War or Peace: Can the U.S. military be trusted to not interfere with this election by swinging the presidency to Hillary Clinton and getting America involved in a potential war with Russia?
October 2016 – WASHINGTON – Concerns about Russian hacking into the November 8 election have now reached the Pentagon where the military’s top cyber official has outlined a plan to help the FBI and Department of Homeland Security to track an election altering attack. What’s more, Adm. Michael S. Rogers, commander of U.S. Cyber Command, has added his voice to that of Homeland Secretary Jeh Johnson who is considering whether the election system is critical infrastructure, like the power grid and financial sector, and subject to federal oversight.
“What is critical infrastructure in this digital age? Data, I would argue, is taking on a very different value in and of itself. And the ability of individuals to harness the tools of big data analytics now make access to large data concentrations…very attractive,” Rogers said at Harvard University this month in a video released Wednesday. “I look at the election sequence for example, as an example of, ‘Do we need to step back and reassess this? Hey, look, this really is part of our critical infrastructure?” he said.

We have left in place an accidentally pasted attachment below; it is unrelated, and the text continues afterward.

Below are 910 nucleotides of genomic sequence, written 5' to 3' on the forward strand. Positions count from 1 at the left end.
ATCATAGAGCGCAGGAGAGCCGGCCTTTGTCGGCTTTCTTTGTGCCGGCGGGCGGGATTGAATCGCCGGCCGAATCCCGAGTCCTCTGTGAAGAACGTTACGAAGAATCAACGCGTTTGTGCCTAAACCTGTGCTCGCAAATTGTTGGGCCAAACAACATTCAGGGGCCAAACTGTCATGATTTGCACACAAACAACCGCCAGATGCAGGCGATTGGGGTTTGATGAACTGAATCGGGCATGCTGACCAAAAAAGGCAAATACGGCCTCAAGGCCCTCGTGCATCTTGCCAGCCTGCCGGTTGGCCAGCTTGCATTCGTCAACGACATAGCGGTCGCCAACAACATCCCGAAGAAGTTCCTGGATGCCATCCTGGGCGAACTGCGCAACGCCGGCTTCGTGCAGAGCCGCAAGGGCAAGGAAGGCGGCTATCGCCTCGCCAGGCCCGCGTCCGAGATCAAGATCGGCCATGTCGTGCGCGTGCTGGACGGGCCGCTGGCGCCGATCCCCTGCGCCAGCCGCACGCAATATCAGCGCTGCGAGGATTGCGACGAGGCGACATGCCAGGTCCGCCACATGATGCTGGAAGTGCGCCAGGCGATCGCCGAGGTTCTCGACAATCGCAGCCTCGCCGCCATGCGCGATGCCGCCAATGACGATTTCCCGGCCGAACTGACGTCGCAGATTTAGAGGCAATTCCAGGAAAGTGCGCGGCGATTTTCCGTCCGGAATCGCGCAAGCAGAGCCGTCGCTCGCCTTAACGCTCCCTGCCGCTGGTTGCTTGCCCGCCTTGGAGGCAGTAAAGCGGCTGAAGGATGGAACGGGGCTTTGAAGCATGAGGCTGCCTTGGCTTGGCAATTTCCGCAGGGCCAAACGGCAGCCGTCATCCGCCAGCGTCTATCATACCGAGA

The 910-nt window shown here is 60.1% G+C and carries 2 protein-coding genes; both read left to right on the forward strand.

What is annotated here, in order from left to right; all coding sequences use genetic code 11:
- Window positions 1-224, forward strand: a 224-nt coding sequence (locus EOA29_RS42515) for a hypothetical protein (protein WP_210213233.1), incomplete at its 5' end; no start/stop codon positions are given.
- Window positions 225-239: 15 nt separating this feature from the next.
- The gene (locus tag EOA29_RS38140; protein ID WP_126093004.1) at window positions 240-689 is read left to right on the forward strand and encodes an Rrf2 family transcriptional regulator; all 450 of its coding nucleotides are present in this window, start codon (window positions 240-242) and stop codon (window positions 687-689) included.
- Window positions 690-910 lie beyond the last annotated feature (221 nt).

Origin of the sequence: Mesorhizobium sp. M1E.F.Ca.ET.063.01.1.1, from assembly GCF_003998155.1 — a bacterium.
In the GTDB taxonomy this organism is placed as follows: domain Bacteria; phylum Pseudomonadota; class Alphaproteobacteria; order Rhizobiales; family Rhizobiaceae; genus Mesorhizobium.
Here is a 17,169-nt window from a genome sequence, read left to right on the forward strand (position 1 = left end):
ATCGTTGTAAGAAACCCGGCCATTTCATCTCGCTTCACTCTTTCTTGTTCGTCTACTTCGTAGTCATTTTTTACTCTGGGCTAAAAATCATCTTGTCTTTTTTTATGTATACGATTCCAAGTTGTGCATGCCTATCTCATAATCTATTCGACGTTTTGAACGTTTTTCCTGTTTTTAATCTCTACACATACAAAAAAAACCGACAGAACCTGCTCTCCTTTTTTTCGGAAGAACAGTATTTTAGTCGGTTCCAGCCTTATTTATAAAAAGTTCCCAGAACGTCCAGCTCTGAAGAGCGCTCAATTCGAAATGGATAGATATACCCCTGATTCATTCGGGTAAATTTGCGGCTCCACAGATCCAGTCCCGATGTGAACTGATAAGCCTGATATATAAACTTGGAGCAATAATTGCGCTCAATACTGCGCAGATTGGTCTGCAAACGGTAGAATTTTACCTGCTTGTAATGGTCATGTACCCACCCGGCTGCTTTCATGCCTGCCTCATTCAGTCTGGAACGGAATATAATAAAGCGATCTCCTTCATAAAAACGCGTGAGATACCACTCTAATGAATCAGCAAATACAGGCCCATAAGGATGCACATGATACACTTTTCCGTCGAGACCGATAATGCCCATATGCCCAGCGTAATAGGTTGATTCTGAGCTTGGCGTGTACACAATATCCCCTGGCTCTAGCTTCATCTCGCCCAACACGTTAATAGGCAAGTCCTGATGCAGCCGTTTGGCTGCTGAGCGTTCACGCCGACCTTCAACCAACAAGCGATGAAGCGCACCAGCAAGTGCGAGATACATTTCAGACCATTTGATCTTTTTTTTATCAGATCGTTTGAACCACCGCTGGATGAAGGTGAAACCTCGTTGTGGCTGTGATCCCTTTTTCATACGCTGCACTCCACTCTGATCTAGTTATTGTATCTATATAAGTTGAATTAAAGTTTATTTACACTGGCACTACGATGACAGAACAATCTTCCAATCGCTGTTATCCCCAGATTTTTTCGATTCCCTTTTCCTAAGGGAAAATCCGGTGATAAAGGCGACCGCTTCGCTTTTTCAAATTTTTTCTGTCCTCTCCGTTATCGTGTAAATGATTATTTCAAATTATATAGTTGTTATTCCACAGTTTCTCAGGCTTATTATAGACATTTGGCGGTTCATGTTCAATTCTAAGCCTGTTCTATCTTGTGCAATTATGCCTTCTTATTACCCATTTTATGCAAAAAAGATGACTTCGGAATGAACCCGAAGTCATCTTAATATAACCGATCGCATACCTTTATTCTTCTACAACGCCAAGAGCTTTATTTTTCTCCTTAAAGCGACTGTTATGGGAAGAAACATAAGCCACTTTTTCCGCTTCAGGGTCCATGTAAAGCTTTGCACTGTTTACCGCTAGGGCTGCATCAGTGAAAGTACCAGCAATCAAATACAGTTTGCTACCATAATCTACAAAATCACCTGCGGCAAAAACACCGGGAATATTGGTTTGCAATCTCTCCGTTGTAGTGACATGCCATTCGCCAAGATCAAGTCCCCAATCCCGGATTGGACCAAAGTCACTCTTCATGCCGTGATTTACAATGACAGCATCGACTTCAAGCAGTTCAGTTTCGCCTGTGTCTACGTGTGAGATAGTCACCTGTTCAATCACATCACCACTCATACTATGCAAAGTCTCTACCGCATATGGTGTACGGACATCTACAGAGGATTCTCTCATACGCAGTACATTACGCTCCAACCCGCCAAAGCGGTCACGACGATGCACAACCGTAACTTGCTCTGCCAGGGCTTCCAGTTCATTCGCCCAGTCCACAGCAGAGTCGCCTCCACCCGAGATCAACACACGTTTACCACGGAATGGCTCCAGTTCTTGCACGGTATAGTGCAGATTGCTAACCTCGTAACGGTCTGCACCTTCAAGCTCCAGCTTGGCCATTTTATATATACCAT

Rogers, at an event sponsored by Harvard’s Institute of Politics speaker program, quickly added that the military is and won’t be involved in elections, but instead in tracking foreign attackers if there are any. “What we do is we are trying to understand the actions of foreign actors as they are trying to approach the network, if you will,” he told the student audience. Rogers said that there is an advantage to having 50 separate state election systems instead of a national one that would be an easier target. But he noted that one state could make a difference if results are manipulated. If a probe were required to determine if the election was hacked, he said Homeland would take the lead. Johnson recently said, “There’s a vital national interest in our election process, so I do think we need to consider whether it should be considered by my department and others critical infrastructure.”
In a hack situation, Rogers explained what would happen. “Were there concerns that they thought there were an issue that would call into question the result, [states] potentially would approach the federal government. The Department of Homeland Security would likely have overall responsibility, they likely would turn to the FBI, us, and maybe one or two others, to say, ‘Can we put together a team and harness the breadth of this knowledge and insight and capability that you have to come back with an assessment: Do we think the result is valid? Do we think it was manipulated in any way? So that’s how I think it would play out,” said the admiral. “I would not be surprised in the aftermath of the election that we go in a broader, more long term effort to step back, assess it, and ask ourselves, ‘Are we really comfortable with this structure, do we need to make changes?’” he added. –Washington Examiner